Despite its current popularity, “emergence” is a concept with a venerable history and an elusive, ambiguous standing in contemporary evolutionary theory. This paper briefly recounts the history of the term and details some of its current usages. Not only are there radically varying interpretations about how to define emergence but “reductionist” and “holistic” theorists hold very different views about the issue of causation. However, these two seemingly polar positions are not irreconcilable. Reductionism, or detailed analysis of the parts and their interactions, is essential for answering the “how” question in evolution—how does a complex living system work? But holism is equally necessary for answering the “why” question—why did a particular arrangement of parts evolve? In order to answer the “why” question, a broader, multi-leveled paradigm is required. The reductionist approach to explaining emergent complexity has entailed a search for underlying “laws of emergence.” In contrast, the “Synergism Hypothesis” focuses on the “economics”—the functional effects produced by emergent wholes and their selective consequences in evolutionary change. This paper also argues that emergent phenomena represent, in effect, a subset of a larger universe of cooperative, synergistic effects in the natural world. KeywordsEmergence–Evolution–Synergy
This paper contributes a deeper understanding of the concept of methodical information systems development. The method concept is an assumption underlying much of the research into systems analysis, design and implementation. A postmodern deconstruction technique is used to discover a deferred concept: amethodical systems development. The methodical and amethodical views are developed in terms of their assumptions and their ideal characteristics. Our understanding of these two opposing views of systems development is important as a means to refocus our aims in research, practice and education in information systems development.
Article
Using the example of a failed software implementation, we discuss the role of artifacts in shaping organizational routines. We argue that artifact-centered assumptions about design are not well suited to designing organizational routines, which are generative systems that produce recognizable, repetitive patterns of interdependent actions, carried out by multiple actors. Artifact-centered assumptions about design not only reinforce a widespread misunderstanding of routines as things, they implicitly embody a rather strong form of technological determinism. As an alternative perspective, we discuss the use of narrative networks as a way to conceptualize the role of human and non-human actants, and to represent the variable patterns of action that are characteristic of “live” routines. Using this perspective, we conclude with some suggestions on how to design organizational routines that are more consistent with their nature as generative systems.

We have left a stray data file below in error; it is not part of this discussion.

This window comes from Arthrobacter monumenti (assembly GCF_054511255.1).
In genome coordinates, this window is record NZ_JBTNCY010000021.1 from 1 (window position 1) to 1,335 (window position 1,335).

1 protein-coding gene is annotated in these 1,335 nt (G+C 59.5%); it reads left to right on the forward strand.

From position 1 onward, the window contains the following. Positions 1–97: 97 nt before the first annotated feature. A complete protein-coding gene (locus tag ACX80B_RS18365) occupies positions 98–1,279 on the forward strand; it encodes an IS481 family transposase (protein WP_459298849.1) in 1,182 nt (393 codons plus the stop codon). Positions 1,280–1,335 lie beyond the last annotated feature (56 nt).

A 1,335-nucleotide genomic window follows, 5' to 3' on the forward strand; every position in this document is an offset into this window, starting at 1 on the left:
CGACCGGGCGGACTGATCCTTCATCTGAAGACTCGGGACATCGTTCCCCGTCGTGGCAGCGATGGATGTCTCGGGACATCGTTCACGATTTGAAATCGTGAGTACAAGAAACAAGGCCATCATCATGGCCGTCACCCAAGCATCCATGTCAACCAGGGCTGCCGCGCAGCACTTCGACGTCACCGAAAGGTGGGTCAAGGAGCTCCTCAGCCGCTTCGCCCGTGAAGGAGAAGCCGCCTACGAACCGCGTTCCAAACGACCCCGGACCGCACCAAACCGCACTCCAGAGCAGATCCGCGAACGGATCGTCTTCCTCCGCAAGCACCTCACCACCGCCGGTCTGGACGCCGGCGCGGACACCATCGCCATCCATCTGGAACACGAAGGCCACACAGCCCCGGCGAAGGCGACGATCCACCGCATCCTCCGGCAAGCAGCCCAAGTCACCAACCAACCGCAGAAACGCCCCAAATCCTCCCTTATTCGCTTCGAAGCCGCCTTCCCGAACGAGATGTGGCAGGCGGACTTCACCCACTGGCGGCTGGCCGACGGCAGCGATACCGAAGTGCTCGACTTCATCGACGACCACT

Article
Design, design research, and design science have received increasing attention lately. This has led to a more scientific focus on design that then has made it timely to reconsider our definitions of the design theory concept. Many scholars in Information Systems assume a design theory requires a complex and elaborate structure. While this structure has appeal for its completeness and complexity, it has led scholars to criticize simplicity and elegance in design science theories that fail to demonstrate the “required” elements. Such criticisms lead to questions about whether design theory can be considered theory at all. Based on a study of notable design writing in architecture, finance, management, cognitive psychology, computer science as well as information systems and the philosophy of science, the authors demonstrate that design theory consists of two parts: a design practice theory and an explanatory design theory. An explanatory design theory provides a functional explanation as to why a solution has certain components in terms of the requirements stated in the design. For explanatory design theory, only two elements are essentially necessary for a complete design theory: requirements and solution components. The argument is logical as well as empirical; the authors give examples of design theory drawing from IS as well as other design-related fields show how design theory can be both simple and complete. The paper concludes with a proposal for explanatory design theory.
Article